Book rails against 'whole rotten cabal of the left'


The anti-abortion and anti-EU campaigner, Mr Justin Barrett, has launched a strident attack on refugees, politicians, liberalism and the Belfast Agreement, writes Arthur Beesley.

In a book he refused to circulate last year when campaigning against the Nice Treaty, he also claimed that parliamentary government was "foreign" to Irish people and unsuited to their needs. During the treaty campaign it was disclosed that Mr Barrett had attended far-right rallies in Germany, linked to the neo-Nazi movement.

Mr Barrett called for "presidential democracy" in Ireland, in which a directly elected leader would have the power to nominate "his" own cabinet. "The very fear of taking on such far-reaching responsibilities would scare off the ignorant and feckless," he claimed.

"The party system ensures the rise of the basest of characters, and the system acts as a vehicle for deciding not the great issues of the day, but which parliamentary grouping will plunge its snout deepest into the public trough." Mr Barrett posted copies of the privately published book to journalists. He is circulating it as part of his preparations for a new "political movement".

He wrote the book as a discussion document for like-minded "conservative people". He said yesterday the book reflected his views, but he did not know if the new "movement" would adopt it as a policy.

Arguing against immigration in the book, Mr Barrett claimed "honesty rather than so-called 'racism' demands that it be stated clearly that non-Europeans create the most intractable problem of all". The Refugee Act would have been better named the "Come Hither Act".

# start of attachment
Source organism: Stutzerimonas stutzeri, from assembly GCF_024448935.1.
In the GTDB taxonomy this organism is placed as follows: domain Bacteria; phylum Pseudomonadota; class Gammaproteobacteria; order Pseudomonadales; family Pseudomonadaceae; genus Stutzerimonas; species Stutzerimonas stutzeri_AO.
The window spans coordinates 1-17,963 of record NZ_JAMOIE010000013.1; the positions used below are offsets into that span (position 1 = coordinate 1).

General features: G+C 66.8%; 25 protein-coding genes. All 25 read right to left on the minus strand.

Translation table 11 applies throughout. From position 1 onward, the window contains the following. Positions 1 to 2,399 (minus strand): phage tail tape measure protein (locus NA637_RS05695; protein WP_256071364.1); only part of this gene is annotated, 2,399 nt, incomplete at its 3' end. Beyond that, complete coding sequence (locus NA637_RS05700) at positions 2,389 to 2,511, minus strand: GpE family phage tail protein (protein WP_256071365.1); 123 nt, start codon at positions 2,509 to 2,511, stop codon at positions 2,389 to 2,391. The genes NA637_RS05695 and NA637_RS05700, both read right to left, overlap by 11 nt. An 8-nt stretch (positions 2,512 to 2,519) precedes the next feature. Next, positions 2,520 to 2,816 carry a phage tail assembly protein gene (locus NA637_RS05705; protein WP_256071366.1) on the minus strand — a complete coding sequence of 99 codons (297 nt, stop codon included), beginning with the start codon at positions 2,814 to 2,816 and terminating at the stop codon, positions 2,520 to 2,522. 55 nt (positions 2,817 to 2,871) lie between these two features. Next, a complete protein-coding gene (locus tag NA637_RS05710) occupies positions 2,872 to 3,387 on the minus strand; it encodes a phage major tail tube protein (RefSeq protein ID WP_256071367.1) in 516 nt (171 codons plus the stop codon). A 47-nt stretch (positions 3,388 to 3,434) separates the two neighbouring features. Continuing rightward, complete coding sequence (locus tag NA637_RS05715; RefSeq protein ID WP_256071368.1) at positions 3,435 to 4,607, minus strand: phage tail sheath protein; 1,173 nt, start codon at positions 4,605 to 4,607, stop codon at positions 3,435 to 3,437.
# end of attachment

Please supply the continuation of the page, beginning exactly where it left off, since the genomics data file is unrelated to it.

"The refugee advocates are, almost to a man and woman, the abortion advocates, the contraception advocates, the Europhiles, the anti-Catholic bigots. In other words, the whole rotten cabal of the left."

He claimed that paedophilia was "consistent" with homosexuality. "In engaging in child abuse, a Catholic priest is acting so contrary to Catholic teaching as to make such a mild description as hypocrite entirely redundant.

"However, as a homosexual, his actions are consistent, and might lead the general public to draw certain conclusions concerning that so-called 'sexual orientation'."

Mr Barrett claimed that repartition was the "only solution" for the impasse in Northern Ireland. Of the structures put in place in the Belfast Agreement he said: "They cannot work, but they can raise expectations, the cruel disappointment of which will likely usher in a new era of cynicism. The consequences Ireland may well lament in blood."

On sex outside marriage, he wrote: "Observable fact shows that, whatever may come of each individual act, the broad generality is one of unnecessary misery produced by the satiating of momentary passions."

Mr Barrett printed The National Way Forward in 1998 and said he will sell it directly from his home in Co Longford for €12 a copy. The book's cover is green. There are 191 pages. The blurb criticises "unintelligent and anti-Catholic journalism".

Mr Barrett said he did not write the preface, which was signed "John Grace". This was a pseudonym, he said. While declining to say who wrote the preface, he said Michael Collins used the same pseudonym.

The preface said the "new Ireland" would be built around the Irish language, large families and profound love of nation "that does not shirk even at the idea of dying for it". It said such a movement required an "unceasing fidelity to the Catholic Church and its authentic teachings, not the half-baked Social Gospel propounded these last 30 years or so in its place."